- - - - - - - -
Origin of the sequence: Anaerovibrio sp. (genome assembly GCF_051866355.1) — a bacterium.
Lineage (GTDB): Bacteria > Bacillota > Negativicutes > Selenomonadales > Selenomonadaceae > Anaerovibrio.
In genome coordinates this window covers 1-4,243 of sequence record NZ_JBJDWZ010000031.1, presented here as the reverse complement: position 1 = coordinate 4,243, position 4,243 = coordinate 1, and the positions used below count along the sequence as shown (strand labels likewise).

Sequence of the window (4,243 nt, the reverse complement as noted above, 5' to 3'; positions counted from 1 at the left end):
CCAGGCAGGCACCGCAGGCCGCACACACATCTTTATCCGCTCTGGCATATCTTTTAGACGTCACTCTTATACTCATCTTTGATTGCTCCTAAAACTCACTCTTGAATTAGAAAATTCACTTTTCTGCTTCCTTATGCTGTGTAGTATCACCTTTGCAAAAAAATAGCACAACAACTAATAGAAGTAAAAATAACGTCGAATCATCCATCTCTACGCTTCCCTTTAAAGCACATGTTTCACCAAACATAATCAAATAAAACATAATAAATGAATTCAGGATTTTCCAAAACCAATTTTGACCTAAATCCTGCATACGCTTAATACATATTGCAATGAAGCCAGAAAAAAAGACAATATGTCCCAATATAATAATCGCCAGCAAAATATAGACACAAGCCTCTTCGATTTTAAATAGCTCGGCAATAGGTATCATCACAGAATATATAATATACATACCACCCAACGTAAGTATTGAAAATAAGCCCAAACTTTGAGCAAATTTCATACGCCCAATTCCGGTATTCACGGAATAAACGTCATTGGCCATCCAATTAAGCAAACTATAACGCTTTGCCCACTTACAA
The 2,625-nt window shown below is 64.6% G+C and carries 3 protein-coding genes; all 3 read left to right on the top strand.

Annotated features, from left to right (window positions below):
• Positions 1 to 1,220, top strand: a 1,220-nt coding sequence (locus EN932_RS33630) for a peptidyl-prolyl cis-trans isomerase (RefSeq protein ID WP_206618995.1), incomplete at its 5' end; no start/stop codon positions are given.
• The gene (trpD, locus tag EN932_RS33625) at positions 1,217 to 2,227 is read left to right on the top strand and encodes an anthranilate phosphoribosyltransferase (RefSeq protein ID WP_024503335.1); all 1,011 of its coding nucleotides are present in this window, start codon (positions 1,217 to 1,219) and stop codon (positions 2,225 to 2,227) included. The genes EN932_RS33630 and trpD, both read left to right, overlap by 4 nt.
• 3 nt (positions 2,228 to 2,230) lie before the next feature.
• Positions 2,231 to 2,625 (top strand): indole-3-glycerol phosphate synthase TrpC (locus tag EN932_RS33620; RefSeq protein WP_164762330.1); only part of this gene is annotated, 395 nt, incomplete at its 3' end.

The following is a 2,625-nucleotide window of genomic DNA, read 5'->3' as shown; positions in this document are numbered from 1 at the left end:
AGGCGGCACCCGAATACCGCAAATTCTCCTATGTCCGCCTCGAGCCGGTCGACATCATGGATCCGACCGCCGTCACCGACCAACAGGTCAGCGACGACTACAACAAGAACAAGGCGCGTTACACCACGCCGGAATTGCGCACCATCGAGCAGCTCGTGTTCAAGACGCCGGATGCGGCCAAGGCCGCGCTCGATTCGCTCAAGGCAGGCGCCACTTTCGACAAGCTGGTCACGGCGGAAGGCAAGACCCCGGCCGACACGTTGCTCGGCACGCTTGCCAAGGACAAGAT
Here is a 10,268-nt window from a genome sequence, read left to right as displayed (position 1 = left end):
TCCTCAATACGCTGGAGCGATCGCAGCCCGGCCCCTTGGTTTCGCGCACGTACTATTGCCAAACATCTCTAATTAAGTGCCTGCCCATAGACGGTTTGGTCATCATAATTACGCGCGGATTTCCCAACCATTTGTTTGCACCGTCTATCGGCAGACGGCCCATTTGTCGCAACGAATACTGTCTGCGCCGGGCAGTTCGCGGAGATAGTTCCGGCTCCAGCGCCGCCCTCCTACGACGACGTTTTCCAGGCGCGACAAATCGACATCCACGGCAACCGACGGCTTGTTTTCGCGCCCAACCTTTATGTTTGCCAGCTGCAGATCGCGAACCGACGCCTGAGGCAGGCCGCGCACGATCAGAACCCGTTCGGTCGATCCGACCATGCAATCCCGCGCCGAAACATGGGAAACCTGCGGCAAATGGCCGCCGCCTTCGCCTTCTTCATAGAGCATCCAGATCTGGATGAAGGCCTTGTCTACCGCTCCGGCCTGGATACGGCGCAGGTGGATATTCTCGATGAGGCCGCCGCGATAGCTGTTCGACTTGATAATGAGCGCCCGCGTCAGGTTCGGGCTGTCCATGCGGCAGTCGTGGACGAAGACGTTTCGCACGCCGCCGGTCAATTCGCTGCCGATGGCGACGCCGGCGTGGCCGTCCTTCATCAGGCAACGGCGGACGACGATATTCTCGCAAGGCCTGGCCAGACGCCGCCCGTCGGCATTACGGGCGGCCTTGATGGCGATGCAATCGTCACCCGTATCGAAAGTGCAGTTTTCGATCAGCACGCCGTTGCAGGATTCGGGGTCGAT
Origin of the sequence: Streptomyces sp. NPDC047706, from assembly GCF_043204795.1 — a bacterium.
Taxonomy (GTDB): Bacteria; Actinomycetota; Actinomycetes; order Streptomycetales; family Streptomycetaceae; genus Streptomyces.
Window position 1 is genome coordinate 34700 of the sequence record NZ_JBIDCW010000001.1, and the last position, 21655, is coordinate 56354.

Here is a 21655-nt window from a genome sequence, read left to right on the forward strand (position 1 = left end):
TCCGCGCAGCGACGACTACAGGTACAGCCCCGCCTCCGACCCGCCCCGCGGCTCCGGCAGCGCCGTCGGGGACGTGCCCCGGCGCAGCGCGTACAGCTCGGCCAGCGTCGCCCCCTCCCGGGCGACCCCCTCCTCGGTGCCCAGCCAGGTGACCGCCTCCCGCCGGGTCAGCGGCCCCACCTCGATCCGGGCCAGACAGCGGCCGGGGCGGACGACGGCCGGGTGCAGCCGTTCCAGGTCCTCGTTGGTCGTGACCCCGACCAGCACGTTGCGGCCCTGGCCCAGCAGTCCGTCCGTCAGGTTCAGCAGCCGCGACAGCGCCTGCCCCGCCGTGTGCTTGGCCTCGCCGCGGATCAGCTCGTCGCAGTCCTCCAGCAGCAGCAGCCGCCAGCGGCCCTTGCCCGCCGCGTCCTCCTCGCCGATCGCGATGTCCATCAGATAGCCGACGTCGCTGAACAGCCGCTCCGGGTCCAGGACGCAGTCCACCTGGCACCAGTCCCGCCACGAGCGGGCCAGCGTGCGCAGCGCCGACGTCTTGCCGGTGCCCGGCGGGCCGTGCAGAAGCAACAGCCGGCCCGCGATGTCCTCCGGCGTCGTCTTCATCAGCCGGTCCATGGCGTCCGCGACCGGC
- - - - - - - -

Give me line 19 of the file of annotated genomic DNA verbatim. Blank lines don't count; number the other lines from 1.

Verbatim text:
Here is a 21655-nt window from a genome sequence, read left to right on the forward strand (position 1 = left end):